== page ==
After the resurrection, along the Sea of Galilee, the fishermen are once again out in their boats. Fixing breakfast over a small charcoal fire on the shore, the risen Jesus instructs them to put their nets on the other side of the boat, resulting in such a miraculous haul of fish that the boats begin to take on water. Later, as Peter and Jesus engage in conversation over breakfast, we find an important clue as to John’s future longevity:
Peter turned and saw the disciple whom Jesus loved following them; he was the one who had reclined next to Jesus at the supper and had said, “Lord, who is it that is going to betray you?” When Peter saw him, he said to Jesus, “Lord, what about him?” Jesus said to him, “If it is my will that he remain until I come, what is that to you? Follow me!” So the rumor spread in the community that this disciple would not die. Yet Jesus did not say to him that he would not die, but, “If it is my will that he remain until I come, what is that to you?” This is the disciple who is testifying to these things and has written them, and we know that his testimony is true.
While there have been many discussions and debates among scholars as to whether it was John the disciple who would go on to pen a Gospel, three epistles, and the Book of Revelation, or perhaps someone who had been discipled by John who wrote it in his name at a later date, suffice it to say that, due to John’s longevity in ministry, many legends and traditions have grown around him. One says that he was flung into a cauldron of burning oil, but that he emerged unharmed. Another story, and the reason why we often see portraits of John pictured holding a chalice filled with snakes, is that he was compelled to drink a cup of poison, but remained unaffected by it while two others drank from the same cup and died. There are stories found in an apocryphal book The Acts of John that he exorcised a temple of the Greek goddess Diana, causing it to immediately fall into ruin.
Prevailing tradition holds that John was banished to the Isle of Patmos during the time of emperor Domitian, and that this was the place where he had his remarkable vision that is recorded in the Book of Revelation. Later, he was liberated to Ephesus, a city in Asia Minor (modern day Turkey) where he became a revered teacher and mentor for the fledgling churches in that area. In the fourth-century AD, early church father Jerome tells the story of the aged John being carried into one of the churches at Ephesus and how he would simply exhort the group to “love one another.” Jerome goes on to say that the leaders at Ephesus grew weary of this same, simple message, and began to question John’s motive for being so repetitive. To their questions, John responds, “It is the Lord’s command, and, if this alone be done, it is enough.”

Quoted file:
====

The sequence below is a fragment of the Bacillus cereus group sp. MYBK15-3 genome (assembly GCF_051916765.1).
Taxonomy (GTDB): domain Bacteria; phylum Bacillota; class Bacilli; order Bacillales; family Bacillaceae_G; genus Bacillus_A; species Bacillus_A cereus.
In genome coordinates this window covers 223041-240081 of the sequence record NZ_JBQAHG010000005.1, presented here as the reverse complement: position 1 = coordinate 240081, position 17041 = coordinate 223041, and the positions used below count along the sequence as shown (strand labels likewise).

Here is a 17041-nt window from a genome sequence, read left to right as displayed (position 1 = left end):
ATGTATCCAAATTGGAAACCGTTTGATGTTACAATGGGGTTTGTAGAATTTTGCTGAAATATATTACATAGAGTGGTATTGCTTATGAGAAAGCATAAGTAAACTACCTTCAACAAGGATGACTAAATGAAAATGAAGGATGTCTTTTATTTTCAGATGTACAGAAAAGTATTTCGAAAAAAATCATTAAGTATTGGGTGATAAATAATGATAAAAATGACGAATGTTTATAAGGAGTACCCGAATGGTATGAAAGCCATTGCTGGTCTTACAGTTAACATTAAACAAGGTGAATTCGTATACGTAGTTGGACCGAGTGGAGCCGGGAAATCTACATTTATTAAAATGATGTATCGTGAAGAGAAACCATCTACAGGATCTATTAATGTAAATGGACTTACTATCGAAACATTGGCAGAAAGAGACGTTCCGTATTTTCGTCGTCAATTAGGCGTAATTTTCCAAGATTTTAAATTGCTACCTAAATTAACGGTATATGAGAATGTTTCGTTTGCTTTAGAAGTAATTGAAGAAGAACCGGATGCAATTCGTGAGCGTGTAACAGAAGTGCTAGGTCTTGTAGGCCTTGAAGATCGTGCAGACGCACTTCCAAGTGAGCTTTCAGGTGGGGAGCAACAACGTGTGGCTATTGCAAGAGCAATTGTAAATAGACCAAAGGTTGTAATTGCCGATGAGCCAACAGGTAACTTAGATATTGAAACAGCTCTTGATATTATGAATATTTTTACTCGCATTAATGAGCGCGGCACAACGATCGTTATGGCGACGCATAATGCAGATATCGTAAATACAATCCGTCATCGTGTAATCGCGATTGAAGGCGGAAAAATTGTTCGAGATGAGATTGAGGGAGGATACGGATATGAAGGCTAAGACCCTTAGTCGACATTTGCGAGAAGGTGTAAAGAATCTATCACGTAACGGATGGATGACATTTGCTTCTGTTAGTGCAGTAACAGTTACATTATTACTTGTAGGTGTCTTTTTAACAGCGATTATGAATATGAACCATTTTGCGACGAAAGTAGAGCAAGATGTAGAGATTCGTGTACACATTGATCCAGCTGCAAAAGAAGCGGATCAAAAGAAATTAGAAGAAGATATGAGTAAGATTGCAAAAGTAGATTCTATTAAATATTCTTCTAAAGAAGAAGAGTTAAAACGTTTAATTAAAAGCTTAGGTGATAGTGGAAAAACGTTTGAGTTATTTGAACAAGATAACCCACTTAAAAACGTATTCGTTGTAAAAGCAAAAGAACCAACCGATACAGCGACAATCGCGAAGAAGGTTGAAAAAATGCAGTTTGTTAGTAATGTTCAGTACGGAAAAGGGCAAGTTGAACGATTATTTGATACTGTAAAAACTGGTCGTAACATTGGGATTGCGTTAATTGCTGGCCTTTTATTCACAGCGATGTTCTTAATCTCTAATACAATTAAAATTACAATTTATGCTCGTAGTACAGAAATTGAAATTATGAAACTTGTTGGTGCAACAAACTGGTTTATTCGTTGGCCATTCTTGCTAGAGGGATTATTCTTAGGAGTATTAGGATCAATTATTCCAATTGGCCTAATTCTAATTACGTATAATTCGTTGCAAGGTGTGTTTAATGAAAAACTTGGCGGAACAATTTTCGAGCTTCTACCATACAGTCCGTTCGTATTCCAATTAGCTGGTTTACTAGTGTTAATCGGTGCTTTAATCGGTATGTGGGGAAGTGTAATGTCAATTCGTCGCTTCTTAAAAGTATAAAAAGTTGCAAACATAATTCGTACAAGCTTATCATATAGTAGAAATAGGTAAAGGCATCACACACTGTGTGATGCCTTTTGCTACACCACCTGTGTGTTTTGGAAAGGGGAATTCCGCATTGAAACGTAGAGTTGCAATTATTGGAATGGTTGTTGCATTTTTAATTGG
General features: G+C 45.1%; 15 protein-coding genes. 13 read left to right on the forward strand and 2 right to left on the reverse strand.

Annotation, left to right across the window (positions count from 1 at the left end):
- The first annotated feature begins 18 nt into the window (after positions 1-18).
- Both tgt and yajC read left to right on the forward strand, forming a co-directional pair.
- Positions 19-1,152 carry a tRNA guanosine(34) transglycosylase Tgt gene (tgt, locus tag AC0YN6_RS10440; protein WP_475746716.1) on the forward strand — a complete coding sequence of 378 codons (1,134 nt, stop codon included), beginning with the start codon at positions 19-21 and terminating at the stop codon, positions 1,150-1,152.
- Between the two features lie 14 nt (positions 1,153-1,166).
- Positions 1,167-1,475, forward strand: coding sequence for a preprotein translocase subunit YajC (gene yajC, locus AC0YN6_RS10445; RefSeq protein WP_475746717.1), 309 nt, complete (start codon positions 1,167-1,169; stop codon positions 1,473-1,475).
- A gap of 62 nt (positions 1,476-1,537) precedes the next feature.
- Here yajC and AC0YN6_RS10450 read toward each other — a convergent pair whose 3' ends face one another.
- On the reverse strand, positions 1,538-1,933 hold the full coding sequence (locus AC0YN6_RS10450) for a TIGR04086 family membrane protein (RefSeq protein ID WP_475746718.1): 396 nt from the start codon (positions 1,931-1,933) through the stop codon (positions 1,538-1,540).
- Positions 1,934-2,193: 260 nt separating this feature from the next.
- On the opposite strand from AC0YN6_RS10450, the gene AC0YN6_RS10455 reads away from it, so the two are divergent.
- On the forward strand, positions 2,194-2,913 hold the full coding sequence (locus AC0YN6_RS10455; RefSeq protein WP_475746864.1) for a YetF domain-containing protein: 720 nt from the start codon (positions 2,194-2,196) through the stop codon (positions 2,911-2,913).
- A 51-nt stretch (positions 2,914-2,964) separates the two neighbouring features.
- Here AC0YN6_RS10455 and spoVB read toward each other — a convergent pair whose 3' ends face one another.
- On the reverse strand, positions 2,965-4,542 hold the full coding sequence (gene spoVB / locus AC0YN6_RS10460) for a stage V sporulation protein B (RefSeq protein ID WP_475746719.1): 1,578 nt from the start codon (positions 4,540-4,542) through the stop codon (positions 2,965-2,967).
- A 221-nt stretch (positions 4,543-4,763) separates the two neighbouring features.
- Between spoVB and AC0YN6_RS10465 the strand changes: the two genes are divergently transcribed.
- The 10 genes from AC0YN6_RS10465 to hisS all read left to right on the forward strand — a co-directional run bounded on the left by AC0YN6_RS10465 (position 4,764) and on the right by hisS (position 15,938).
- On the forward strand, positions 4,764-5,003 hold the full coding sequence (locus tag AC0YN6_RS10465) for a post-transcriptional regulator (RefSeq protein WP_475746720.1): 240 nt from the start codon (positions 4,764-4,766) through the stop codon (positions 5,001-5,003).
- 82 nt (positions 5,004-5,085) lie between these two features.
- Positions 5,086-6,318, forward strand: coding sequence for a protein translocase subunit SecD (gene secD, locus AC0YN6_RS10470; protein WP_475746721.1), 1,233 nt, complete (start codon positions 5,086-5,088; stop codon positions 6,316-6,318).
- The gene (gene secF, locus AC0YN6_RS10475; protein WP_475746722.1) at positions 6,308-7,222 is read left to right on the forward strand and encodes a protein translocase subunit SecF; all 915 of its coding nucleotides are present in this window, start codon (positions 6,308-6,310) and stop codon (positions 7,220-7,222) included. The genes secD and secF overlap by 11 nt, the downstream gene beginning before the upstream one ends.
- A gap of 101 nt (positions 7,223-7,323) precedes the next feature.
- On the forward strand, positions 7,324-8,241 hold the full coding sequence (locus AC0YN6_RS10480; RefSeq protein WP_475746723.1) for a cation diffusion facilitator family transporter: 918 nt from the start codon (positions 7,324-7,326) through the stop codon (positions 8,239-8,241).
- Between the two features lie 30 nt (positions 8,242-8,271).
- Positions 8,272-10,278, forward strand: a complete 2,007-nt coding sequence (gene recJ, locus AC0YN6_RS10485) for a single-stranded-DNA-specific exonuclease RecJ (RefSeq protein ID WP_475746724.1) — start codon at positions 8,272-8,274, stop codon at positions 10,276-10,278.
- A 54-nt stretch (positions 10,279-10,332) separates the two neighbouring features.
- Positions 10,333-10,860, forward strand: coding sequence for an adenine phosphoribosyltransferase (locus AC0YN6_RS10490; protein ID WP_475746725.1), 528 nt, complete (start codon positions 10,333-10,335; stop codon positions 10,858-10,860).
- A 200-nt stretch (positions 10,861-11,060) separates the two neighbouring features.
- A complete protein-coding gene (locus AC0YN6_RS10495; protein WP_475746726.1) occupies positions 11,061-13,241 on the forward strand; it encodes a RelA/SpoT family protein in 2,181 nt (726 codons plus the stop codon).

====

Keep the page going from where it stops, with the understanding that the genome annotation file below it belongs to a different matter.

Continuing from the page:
This is quite a leap from the brash young disciple who said, “Shall we call down fire and destroy them?” and who, with his brother James, secretly asked for first place in the Kingdom. It’s certainly a different mood from the disciple who reported, “We found someone doing good in your name who wasn’t traveling with us, so we stopped him.” How is it that John, a “Son of Thunder,” became the apostle of love? The answer is Jesus. In Jesus, John met the very Word made flesh. John experienced love like no other in the One who came not only to share about it but personify it. In Jesus, God’s unconditional love was present among us, living and breathing, teaching and challenging, sweating and dying, rising and ascending. Perhaps there’s a bit of thunder in each of us, the propensity to lash out in judgment against others, to call down fire from heaven upon those with whom we disagree or with views we find contemptible, a temptation especially delectable in this election season that is upon us. So perhaps then John’s story of transformation from judgmentalism to acceptance, his conversion from the desire to placate his ego on the seat of power to humbling himself in the service of God is something that we ought to take to heart. Maybe, in spite of all our theological quarreling, in-fighting, and division, John, in the wisdom of his aged spirit had it right. Maybe the call to “love one another” is enough indeed.